I’m Jenna Blazevich, and I’m the founder / one-woman-show / head-Vich-in-charge of Vichcraft Design Studio in Chicago, Illinois. I launched Vichcraft in January of 2015, two months after I turned 25, and had just turned down a full-time offer at my dream job. The focus of Vichcraft has always been to use lettering in meaningful ways. It began with creating branding systems and logotypes for small businesses and non-profits that create work that I am proud to collaborate with and beautify the visual identity of. About a year into running Vichcraft as a design-service business, I designed and fabricated an initial run of “Tough Little Bitches / Self-Employed” patches, and those attracted enough interest for me to justify another run, and to also design another product, and I began to slowly grow a product design facet of my business.
At this point, I split my time four ways: 1. Client projects: creating logotypes and branding, 2. Shop: designing, packaging, shipping, and customer service for my line of products, 3. Workshops: planning, hosting, and promoting 1-2 calligraphy workshops per month in my Chicago studio, 4. Events: vending at craft fairs, collaborating on pop-ups, giving talks at conferences and schools. It’s a lot for one person, and it’s a challenge to make everything appear cohesive, but using lettering to spread messages that I am passionate about is what links every part of Vichcraft together.
In the summer of 2016, I finally got my m-class, which was a longtime goal of mine. My dad has been riding Harleys since I was a kid, and my boyfriend Chris works on and rides vintage motorcycles nearly year-round (which is pretty unusual with Chicago weather). My commute to the studio was most often being done on my bicycle, and being a cyclist in Chicago is freeing and empowering but absolutely takes some grit. There is a sense of solidarity that I feel with other cyclists who brave the streets of Chicago, and motorcyclists get to experience something similar. Motorcycle culture is overwhelmingly masculine, so I’ve been inspired personally and creatively by the groups of women who have carved out their own place in it: Babes Ride Out being an outstanding example of this. I attended my first B.R.O. in October of 2016 in Joshua Tree, Calif., and it was really special.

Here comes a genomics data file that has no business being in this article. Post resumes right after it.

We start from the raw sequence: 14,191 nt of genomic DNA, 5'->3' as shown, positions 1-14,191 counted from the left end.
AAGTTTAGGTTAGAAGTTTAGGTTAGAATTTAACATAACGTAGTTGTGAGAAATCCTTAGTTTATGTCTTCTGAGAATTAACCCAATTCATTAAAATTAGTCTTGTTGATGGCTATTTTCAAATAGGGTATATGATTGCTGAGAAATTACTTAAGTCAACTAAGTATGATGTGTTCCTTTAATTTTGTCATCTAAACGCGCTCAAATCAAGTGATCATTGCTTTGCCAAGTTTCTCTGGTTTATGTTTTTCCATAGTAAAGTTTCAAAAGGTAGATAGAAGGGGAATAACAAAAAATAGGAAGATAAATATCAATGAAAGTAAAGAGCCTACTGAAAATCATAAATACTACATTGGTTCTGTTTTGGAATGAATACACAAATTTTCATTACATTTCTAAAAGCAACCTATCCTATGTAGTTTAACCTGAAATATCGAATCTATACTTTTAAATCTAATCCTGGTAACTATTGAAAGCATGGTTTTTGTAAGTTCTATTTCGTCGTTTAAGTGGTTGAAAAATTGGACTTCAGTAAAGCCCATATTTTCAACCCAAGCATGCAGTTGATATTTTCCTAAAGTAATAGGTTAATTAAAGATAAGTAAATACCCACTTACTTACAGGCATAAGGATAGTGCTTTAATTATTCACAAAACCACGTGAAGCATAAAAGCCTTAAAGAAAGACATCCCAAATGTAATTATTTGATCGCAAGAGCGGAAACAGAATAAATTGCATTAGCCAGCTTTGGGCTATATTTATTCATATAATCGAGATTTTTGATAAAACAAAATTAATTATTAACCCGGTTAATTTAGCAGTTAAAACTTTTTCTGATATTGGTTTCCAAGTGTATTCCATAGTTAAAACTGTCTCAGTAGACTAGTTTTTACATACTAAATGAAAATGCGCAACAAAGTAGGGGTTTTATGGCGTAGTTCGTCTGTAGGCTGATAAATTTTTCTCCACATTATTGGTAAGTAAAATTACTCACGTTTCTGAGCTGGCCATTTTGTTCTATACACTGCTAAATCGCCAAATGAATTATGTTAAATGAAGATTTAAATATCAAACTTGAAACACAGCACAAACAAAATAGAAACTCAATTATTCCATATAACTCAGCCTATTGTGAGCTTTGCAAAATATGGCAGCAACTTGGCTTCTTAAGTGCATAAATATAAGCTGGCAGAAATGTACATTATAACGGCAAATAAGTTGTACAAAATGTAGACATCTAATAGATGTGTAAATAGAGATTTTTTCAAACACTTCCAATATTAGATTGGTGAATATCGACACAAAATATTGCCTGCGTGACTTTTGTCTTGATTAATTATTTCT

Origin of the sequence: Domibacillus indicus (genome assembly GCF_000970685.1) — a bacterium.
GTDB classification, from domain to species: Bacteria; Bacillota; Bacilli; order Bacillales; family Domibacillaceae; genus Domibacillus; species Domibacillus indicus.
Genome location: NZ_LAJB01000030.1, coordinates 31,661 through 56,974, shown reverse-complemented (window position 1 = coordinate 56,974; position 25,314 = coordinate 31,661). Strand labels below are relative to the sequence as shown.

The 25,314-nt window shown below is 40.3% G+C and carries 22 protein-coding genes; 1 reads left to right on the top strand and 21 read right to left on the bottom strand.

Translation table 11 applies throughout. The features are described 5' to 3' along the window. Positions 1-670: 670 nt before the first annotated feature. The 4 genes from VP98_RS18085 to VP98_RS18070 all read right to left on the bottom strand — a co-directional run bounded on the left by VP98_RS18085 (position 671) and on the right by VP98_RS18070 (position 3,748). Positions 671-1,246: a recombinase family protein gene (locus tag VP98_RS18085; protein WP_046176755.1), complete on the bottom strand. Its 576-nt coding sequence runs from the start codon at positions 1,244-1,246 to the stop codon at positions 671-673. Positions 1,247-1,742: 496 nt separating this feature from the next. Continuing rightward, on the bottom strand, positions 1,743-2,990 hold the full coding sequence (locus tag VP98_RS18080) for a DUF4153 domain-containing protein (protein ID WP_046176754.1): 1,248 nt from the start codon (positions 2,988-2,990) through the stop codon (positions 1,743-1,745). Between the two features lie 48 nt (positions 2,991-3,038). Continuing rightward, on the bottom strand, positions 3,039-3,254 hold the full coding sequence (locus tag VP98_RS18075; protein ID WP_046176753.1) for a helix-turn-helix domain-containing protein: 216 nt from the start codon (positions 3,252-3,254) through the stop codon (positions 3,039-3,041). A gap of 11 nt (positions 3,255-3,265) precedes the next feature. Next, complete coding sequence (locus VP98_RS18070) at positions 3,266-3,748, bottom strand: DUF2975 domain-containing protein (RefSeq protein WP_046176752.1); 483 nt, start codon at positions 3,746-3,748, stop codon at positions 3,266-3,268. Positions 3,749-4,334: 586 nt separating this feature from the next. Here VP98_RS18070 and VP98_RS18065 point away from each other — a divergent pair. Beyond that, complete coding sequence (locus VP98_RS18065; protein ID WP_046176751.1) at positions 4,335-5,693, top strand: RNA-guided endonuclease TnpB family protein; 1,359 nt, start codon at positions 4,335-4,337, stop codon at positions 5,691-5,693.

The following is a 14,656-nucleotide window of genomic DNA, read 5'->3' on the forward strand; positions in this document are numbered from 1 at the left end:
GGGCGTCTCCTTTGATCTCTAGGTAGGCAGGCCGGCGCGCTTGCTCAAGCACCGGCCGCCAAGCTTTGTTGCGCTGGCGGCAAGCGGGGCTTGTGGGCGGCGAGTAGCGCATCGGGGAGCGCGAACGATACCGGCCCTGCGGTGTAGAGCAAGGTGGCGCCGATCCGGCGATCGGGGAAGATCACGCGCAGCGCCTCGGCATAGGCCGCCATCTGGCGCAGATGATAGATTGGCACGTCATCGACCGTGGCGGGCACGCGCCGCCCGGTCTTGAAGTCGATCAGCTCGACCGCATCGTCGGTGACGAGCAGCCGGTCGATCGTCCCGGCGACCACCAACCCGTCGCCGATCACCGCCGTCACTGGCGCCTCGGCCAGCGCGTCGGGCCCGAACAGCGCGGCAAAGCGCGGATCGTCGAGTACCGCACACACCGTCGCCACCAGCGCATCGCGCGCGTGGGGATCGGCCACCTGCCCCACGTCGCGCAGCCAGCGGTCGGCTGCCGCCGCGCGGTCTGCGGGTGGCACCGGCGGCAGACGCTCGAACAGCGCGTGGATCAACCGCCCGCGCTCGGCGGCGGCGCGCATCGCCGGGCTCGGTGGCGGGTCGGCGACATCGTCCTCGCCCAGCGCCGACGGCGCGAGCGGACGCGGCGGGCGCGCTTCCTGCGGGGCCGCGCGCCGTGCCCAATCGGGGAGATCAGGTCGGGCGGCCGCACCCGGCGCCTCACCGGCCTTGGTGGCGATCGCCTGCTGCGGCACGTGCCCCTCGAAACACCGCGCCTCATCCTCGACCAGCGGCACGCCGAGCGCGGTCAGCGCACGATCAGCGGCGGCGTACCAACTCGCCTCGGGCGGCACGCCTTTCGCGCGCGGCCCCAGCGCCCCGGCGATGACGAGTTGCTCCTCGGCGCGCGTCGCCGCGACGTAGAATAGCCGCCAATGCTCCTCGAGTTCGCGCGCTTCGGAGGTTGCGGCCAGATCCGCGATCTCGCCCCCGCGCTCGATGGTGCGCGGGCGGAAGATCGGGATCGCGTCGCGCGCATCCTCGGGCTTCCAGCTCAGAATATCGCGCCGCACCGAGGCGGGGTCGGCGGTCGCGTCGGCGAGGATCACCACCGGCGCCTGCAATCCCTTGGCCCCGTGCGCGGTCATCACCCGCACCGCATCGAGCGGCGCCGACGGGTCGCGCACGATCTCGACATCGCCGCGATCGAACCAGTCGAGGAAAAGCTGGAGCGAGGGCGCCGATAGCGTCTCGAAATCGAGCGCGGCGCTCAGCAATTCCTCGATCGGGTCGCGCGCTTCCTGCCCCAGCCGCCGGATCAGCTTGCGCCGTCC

In January of 2017, I curated my first solo show of most of the work I’ve made while running Vichcraft over the past two years. The show is in the gallery space of the Cards Against Humanity building in Chicago. The show is titled: "Nolite te Bastardes Carborundorum" (which is a reference to the Handmaid's Tale, and means "Don't Let the Bastards Grind You Down"). Since female motorcycle-ridership had already inspired a lot of my work and my development as an artist, my boyfriend and I took a 1972 Honda CL 350 and completely took it apart, stripped, painted and updated it to display at the show. As a final detail, I painted "Nolite te Bastardes Carborundorum" surrounded by original Handmaid’sTale-inspired linework on the tank.
For the B.R.O. East Coast 2 shirts and patches, I wanted to create a logotype that had some similar qualities to my signature “Girls to the Front” lettering: motion, power, originality. Working on the lettering and accompanying illustration of a woman on a Triumph was one of the most fun things I’ve worked on this year. Also, I’m thrilled to have been asked to contribute to this year’s Biltwell helmet raffle. In the past, I’ve painted my “Girls to the Front” lettering on some helmets and jackets of my own to sell and to keep, but I’m aiming to do something more intricate and line-heavy like the Handmaid’s Tale CL tank to contribute to the raffle.